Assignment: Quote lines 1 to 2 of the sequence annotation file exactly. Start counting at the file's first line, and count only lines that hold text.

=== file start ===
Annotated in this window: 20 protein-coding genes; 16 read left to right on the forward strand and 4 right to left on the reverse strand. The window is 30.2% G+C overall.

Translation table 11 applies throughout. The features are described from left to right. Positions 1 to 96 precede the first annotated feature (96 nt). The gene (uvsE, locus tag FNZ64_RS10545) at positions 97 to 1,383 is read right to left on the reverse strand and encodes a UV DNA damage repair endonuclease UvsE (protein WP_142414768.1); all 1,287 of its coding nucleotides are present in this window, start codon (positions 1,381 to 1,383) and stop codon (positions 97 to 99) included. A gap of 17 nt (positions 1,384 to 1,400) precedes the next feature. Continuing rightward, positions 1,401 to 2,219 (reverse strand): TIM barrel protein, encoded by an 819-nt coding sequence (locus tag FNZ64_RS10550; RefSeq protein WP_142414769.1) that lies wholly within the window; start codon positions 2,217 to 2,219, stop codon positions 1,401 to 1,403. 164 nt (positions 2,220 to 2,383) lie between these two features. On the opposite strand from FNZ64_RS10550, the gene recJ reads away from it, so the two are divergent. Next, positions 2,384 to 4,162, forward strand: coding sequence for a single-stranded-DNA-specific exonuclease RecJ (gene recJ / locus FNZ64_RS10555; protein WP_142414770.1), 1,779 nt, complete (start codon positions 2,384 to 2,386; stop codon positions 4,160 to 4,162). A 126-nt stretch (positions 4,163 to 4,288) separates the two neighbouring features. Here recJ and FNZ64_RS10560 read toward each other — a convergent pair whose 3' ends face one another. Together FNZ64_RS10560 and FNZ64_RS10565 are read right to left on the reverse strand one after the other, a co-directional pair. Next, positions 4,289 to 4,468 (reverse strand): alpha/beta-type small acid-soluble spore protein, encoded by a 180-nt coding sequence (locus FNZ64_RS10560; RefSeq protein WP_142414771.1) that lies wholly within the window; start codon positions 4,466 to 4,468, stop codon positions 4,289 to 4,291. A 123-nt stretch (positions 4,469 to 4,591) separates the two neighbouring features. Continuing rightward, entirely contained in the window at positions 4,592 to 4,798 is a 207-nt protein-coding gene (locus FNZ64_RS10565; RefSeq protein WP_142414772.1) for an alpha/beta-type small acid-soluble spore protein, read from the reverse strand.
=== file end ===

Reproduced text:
Annotated in this window: 20 protein-coding genes; 16 read left to right on the forward strand and 4 right to left on the reverse strand. The window is 30.2% G+C overall.

Translation table 11 applies throughout. The features are described from left to right. Positions 1 to 96 precede the first annotated feature (96 nt). The gene (uvsE, locus tag FNZ64_RS10545) at positions 97 to 1,383 is read right to left on the reverse strand and encodes a UV DNA damage repair endonuclease UvsE (protein WP_142414768.1); all 1,287 of its coding nucleotides are present in this window, start codon (positions 1,381 to 1,383) and stop codon (positions 97 to 99) included. A gap of 17 nt (positions 1,384 to 1,400) precedes the next feature. Continuing rightward, positions 1,401 to 2,219 (reverse strand): TIM barrel protein, encoded by an 819-nt coding sequence (locus tag FNZ64_RS10550; RefSeq protein WP_142414769.1) that lies wholly within the window; start codon positions 2,217 to 2,219, stop codon positions 1,401 to 1,403. 164 nt (positions 2,220 to 2,383) lie between these two features. On the opposite strand from FNZ64_RS10550, the gene recJ reads away from it, so the two are divergent. Next, positions 2,384 to 4,162, forward strand: coding sequence for a single-stranded-DNA-specific exonuclease RecJ (gene recJ / locus FNZ64_RS10555; protein WP_142414770.1), 1,779 nt, complete (start codon positions 2,384 to 2,386; stop codon positions 4,160 to 4,162). A 126-nt stretch (positions 4,163 to 4,288) separates the two neighbouring features. Here recJ and FNZ64_RS10560 read toward each other — a convergent pair whose 3' ends face one another. Together FNZ64_RS10560 and FNZ64_RS10565 are read right to left on the reverse strand one after the other, a co-directional pair. Next, positions 4,289 to 4,468 (reverse strand): alpha/beta-type small acid-soluble spore protein, encoded by a 180-nt coding sequence (locus FNZ64_RS10560; RefSeq protein WP_142414771.1) that lies wholly within the window; start codon positions 4,466 to 4,468, stop codon positions 4,289 to 4,291. A 123-nt stretch (positions 4,469 to 4,591) separates the two neighbouring features. Continuing rightward, entirely contained in the window at positions 4,592 to 4,798 is a 207-nt protein-coding gene (locus FNZ64_RS10565; RefSeq protein WP_142414772.1) for an alpha/beta-type small acid-soluble spore protein, read from the reverse strand.